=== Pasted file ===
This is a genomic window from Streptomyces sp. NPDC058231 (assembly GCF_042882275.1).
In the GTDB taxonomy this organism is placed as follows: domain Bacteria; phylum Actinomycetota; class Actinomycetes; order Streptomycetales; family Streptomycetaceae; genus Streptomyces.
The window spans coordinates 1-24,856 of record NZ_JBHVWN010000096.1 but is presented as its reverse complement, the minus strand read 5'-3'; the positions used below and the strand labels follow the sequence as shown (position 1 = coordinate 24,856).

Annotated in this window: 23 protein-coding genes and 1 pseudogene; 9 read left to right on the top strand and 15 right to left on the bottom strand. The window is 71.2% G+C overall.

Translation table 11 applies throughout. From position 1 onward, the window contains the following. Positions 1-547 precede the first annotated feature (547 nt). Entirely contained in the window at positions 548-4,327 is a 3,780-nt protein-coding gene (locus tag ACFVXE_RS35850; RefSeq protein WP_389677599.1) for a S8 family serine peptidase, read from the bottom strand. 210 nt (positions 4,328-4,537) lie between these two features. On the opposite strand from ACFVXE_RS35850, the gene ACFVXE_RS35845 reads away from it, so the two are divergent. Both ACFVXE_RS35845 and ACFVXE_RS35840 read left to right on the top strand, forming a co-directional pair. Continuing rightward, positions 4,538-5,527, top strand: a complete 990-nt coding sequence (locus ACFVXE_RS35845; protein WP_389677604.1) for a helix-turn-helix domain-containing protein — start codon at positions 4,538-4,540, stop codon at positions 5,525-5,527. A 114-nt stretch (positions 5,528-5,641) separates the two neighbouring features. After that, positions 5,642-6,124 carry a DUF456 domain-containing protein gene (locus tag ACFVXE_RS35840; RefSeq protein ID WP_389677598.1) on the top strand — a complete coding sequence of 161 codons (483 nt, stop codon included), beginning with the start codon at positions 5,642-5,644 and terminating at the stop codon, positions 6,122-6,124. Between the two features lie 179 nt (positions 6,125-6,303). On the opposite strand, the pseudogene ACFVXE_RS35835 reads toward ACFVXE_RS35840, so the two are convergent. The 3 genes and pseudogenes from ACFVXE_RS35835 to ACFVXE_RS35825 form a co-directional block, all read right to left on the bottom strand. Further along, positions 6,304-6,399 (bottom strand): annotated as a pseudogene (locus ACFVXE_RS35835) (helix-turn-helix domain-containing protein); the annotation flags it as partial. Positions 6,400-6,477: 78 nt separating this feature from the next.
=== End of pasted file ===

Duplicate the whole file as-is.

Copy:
This is a genomic window from Streptomyces sp. NPDC058231 (assembly GCF_042882275.1).
In the GTDB taxonomy this organism is placed as follows: domain Bacteria; phylum Actinomycetota; class Actinomycetes; order Streptomycetales; family Streptomycetaceae; genus Streptomyces.
The window spans coordinates 1-24,856 of record NZ_JBHVWN010000096.1 but is presented as its reverse complement, the minus strand read 5'-3'; the positions used below and the strand labels follow the sequence as shown (position 1 = coordinate 24,856).

Annotated in this window: 23 protein-coding genes and 1 pseudogene; 9 read left to right on the top strand and 15 right to left on the bottom strand. The window is 71.2% G+C overall.

Translation table 11 applies throughout. From position 1 onward, the window contains the following. Positions 1-547 precede the first annotated feature (547 nt). Entirely contained in the window at positions 548-4,327 is a 3,780-nt protein-coding gene (locus tag ACFVXE_RS35850; RefSeq protein WP_389677599.1) for a S8 family serine peptidase, read from the bottom strand. 210 nt (positions 4,328-4,537) lie between these two features. On the opposite strand from ACFVXE_RS35850, the gene ACFVXE_RS35845 reads away from it, so the two are divergent. Both ACFVXE_RS35845 and ACFVXE_RS35840 read left to right on the top strand, forming a co-directional pair. Continuing rightward, positions 4,538-5,527, top strand: a complete 990-nt coding sequence (locus ACFVXE_RS35845; protein WP_389677604.1) for a helix-turn-helix domain-containing protein — start codon at positions 4,538-4,540, stop codon at positions 5,525-5,527. A 114-nt stretch (positions 5,528-5,641) separates the two neighbouring features. After that, positions 5,642-6,124 carry a DUF456 domain-containing protein gene (locus tag ACFVXE_RS35840; RefSeq protein ID WP_389677598.1) on the top strand — a complete coding sequence of 161 codons (483 nt, stop codon included), beginning with the start codon at positions 5,642-5,644 and terminating at the stop codon, positions 6,122-6,124. Between the two features lie 179 nt (positions 6,125-6,303). On the opposite strand, the pseudogene ACFVXE_RS35835 reads toward ACFVXE_RS35840, so the two are convergent. The 3 genes and pseudogenes from ACFVXE_RS35835 to ACFVXE_RS35825 form a co-directional block, all read right to left on the bottom strand. Further along, positions 6,304-6,399 (bottom strand): annotated as a pseudogene (locus ACFVXE_RS35835) (helix-turn-helix domain-containing protein); the annotation flags it as partial. Positions 6,400-6,477: 78 nt separating this feature from the next.